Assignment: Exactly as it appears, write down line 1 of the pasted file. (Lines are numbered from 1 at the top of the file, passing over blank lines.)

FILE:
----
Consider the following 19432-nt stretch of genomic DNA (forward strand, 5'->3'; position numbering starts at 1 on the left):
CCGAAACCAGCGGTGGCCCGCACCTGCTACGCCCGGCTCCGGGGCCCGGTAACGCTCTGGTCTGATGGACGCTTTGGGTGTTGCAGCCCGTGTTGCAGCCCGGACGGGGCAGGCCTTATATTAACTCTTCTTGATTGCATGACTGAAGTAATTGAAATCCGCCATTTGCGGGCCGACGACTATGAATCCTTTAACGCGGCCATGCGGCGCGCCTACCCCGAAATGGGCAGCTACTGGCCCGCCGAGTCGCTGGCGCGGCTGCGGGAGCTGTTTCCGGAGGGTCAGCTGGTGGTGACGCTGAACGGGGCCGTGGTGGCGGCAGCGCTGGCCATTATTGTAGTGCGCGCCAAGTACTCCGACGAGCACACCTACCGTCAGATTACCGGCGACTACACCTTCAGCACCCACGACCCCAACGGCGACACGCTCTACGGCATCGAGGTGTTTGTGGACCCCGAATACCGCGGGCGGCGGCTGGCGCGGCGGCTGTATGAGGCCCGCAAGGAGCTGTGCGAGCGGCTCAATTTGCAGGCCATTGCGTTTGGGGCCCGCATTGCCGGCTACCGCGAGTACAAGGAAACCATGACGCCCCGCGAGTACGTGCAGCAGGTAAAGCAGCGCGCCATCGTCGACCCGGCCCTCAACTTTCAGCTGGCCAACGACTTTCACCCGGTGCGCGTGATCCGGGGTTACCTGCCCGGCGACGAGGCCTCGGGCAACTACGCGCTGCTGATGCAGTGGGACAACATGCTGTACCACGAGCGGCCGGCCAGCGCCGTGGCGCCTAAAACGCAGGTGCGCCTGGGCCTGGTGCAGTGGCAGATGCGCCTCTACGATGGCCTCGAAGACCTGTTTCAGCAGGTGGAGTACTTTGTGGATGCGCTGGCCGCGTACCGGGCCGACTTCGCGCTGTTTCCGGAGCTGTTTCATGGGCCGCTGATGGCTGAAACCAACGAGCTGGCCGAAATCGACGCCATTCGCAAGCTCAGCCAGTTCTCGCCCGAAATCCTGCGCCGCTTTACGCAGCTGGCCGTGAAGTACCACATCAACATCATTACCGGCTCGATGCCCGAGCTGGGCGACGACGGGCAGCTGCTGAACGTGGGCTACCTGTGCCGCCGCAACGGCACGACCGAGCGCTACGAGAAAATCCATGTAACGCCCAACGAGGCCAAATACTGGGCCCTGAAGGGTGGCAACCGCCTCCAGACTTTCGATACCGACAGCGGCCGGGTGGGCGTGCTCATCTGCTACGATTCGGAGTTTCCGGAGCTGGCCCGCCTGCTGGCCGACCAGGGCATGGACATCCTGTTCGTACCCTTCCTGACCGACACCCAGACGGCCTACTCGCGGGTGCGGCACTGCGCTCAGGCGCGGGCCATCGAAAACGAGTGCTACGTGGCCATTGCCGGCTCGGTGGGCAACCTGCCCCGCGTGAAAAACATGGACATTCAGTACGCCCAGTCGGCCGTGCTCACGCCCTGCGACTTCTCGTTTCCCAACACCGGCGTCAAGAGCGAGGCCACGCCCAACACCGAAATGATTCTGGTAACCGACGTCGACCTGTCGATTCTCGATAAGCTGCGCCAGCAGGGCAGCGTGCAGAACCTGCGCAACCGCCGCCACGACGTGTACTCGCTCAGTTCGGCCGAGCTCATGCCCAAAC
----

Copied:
Consider the following 19432-nt stretch of genomic DNA (forward strand, 5'->3'; position numbering starts at 1 on the left):